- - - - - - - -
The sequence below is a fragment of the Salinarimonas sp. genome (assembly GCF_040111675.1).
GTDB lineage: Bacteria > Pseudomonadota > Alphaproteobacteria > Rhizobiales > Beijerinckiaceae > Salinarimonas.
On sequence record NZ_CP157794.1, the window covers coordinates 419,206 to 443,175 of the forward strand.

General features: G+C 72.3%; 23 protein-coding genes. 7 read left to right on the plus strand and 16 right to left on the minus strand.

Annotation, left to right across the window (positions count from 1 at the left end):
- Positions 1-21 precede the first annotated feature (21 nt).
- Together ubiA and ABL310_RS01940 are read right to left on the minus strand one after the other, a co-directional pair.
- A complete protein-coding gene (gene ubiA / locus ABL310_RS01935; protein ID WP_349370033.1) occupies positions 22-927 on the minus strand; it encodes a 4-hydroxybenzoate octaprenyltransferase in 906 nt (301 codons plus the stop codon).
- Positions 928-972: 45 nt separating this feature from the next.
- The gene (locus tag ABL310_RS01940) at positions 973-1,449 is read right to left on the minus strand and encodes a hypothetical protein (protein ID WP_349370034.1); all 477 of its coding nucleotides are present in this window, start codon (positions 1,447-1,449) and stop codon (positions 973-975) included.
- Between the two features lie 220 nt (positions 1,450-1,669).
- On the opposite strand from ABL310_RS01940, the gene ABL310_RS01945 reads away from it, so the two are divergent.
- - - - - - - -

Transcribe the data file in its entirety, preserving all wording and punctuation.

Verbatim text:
The sequence below is a fragment of the Salinarimonas sp. genome (assembly GCF_040111675.1).
GTDB lineage: Bacteria > Pseudomonadota > Alphaproteobacteria > Rhizobiales > Beijerinckiaceae > Salinarimonas.
On sequence record NZ_CP157794.1, the window covers coordinates 419,206 to 443,175 of the forward strand.

General features: G+C 72.3%; 23 protein-coding genes. 7 read left to right on the plus strand and 16 right to left on the minus strand.

Annotation, left to right across the window (positions count from 1 at the left end):
- Positions 1-21 precede the first annotated feature (21 nt).
- Together ubiA and ABL310_RS01940 are read right to left on the minus strand one after the other, a co-directional pair.
- A complete protein-coding gene (gene ubiA / locus ABL310_RS01935; protein ID WP_349370033.1) occupies positions 22-927 on the minus strand; it encodes a 4-hydroxybenzoate octaprenyltransferase in 906 nt (301 codons plus the stop codon).
- Positions 928-972: 45 nt separating this feature from the next.
- The gene (locus tag ABL310_RS01940) at positions 973-1,449 is read right to left on the minus strand and encodes a hypothetical protein (protein ID WP_349370034.1); all 477 of its coding nucleotides are present in this window, start codon (positions 1,447-1,449) and stop codon (positions 973-975) included.
- Between the two features lie 220 nt (positions 1,450-1,669).
- On the opposite strand from ABL310_RS01940, the gene ABL310_RS01945 reads away from it, so the two are divergent.